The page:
Katie Britt sounds off on ‘surreal’ election win over Brooks, insists Alabamians ‘want new blood’


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The race is set for Alabama voters to decide in November who their next U.S. senator will be after Katie Britt’s victory over Rep. Mo Brooks, R-Ala., in the runoff of Tuesday’s GOP primary.

In her first interview after her election victory, Britt described the “surreal moment” to TSWT News Digital and said she wasn’t sure if she was “all in” about representing the Republican Party in general election in the state of Yellowhammer on November 8.

Katie Britt, Republican U.S. Senate candidate for Alabama, speaks during an election watch event in Montgomery, Alabama on Tuesday, May 24, 2022.
(Andi Rice/Bloomberg via Getty Images)

“I’m so excited,” she said, adding that Alabamians “want new blood.”

Asked about former President Trump’s endorsement of her candidacy and whether she thought it impacted her chances of winning, Britt replied “absolutely!”


“We were so proud to win this endorsement and we also know that people know – and obviously the president has said this – that we are the best to fight for America’s premier program,” she said. . “That’s what I hear all over the state. People miss these policies.”

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Ahead of the general election, Britt said she and her team will “continue our grassroots campaign, we will continue to crisscross the state, meet with voters and spread our message.”

Britt said she thought it was important to “win the vote” of Alabamians and said she hoped to be elected because she was the “best person for the job.”

The newly elected Republican candidate from the state also touted the significance of her victory in terms of inspiring other conservative women aspiring to run for office.

“It’s so exciting to see so many young conservatives and young women stepping up and saying, ‘It’s time,'” Britt said. “What it boils down to is that we’re looking at this country under the leadership of Joe Biden and it’s all going in the wrong direction. As moms, we know that if we don’t step up and fight, there will be nothing left for our children to fight for.”

Alabama Senate candidate Katie Britt stands with her son and daughter as she addresses members of the media after casting her vote in Montgomery on May 24, 2022.

Alabama Senate candidate Katie Britt stands with her son and daughter as she addresses members of the media after casting her vote in Montgomery on May 24, 2022.
(Britt Campaign)

Britt said the Republican Party was “no longer the party of big business” and instead said it was the party of “working Americans”.

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Britt, who served as retired Sen. Richard Shelby’s chief of staff but never held public office, will face Democratic candidate and pastor Will Boyd, who easily won his primary last month with more than 60% of the vote. .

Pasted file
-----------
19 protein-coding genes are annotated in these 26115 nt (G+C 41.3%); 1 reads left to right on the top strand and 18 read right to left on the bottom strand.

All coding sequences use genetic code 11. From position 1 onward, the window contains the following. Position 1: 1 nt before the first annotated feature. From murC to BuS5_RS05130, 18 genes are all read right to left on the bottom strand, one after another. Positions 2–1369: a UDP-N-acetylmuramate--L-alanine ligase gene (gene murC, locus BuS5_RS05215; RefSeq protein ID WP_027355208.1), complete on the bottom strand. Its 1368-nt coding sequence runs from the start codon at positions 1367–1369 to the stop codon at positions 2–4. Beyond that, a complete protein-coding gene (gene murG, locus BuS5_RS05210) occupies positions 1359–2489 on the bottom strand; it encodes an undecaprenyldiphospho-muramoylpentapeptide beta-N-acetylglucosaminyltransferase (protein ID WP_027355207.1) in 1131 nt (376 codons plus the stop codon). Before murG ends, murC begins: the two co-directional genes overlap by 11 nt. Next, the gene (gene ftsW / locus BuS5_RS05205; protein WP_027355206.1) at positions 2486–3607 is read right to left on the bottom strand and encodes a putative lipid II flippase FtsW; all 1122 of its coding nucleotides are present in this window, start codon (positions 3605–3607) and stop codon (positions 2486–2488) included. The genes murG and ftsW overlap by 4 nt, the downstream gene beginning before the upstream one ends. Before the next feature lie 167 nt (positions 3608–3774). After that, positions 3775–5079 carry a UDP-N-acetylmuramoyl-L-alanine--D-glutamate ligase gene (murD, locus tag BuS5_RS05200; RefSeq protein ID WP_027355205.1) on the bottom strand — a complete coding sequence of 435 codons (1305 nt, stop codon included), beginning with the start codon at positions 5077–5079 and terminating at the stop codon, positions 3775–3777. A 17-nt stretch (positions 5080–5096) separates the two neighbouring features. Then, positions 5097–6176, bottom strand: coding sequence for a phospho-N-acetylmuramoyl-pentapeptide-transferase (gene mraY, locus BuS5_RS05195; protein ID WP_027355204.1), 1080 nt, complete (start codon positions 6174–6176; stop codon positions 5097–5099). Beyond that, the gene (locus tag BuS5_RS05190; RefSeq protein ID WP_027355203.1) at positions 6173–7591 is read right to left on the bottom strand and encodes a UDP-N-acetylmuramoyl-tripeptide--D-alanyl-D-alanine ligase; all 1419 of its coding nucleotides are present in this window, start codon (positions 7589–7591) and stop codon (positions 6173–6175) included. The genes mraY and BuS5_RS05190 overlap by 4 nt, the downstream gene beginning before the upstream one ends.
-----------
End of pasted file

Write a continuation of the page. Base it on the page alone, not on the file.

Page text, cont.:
She is expected to claim victory in November and will become the first woman to represent the state of Alabama in the US Senate.

The largely Republican state elected only one Democratic senator in the past 30 years when it elected Doug Jones in a 2017 special election over the Republican and former Chief Justice of the Supreme Court of the United States. state Roy Moore, who at the time was accused of sexual misconduct.


Boyd spoke to TSWT News Digital on Tuesday and laid out his platform ahead of the November general election, saying he’s had a lot of support from his party and independent voters in Alabama and has what he wants. it took to win the seat.

“A lot of Alabamians came to me and said I was the only hope right now, so that pushed me forward and here I am today,” South Carolina-born Boyd said. “I have a lot of Republicans, independents and Democrats looking forward to me stepping forward and winning that Senate seat.”

“We have a middle class that needs to grow and move forward,” Boyd said. “I want to develop the middle class from the middle, from the bottom. I want to end poverty as much as possible.”

Boyd said Alabama needs to make sure it “takes the right approach” to ensure success in the state and wants access to health care to be expanded and improved.


“I want to see equal justice for all,” he added. “We still see where there is no fairness, no fairness in justice systems where the voices of African Americans are not heard…And of course our environment matters…We know that climate change is real.”

Boyd said he and his supporters “really believe this is an election we’re going to win and do well in November,” but noted that many in the state believe his chances of winning in dark red Alabama are an “incredible ascent”.


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